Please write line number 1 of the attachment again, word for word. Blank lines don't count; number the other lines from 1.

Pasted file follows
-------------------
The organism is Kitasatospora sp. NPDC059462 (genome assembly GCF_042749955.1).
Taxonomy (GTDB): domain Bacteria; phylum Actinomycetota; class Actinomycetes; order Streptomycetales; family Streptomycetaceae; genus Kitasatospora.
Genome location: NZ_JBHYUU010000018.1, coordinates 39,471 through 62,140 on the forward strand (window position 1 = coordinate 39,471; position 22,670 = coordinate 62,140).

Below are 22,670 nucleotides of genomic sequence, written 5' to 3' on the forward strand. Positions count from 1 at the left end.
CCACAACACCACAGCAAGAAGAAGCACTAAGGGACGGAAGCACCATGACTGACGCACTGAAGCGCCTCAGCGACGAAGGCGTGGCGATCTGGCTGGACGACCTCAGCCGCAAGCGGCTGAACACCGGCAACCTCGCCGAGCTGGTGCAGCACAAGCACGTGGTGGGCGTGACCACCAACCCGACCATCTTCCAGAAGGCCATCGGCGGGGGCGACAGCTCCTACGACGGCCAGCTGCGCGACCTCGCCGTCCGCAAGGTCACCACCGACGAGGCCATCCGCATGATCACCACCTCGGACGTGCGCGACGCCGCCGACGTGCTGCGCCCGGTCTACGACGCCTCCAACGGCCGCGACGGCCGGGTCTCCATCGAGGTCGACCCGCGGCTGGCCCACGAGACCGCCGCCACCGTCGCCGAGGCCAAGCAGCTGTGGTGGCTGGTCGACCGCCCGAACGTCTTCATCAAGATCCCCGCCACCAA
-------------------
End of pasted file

The organism is Kitasatospora sp. NPDC059462 (genome assembly GCF_042749955.1).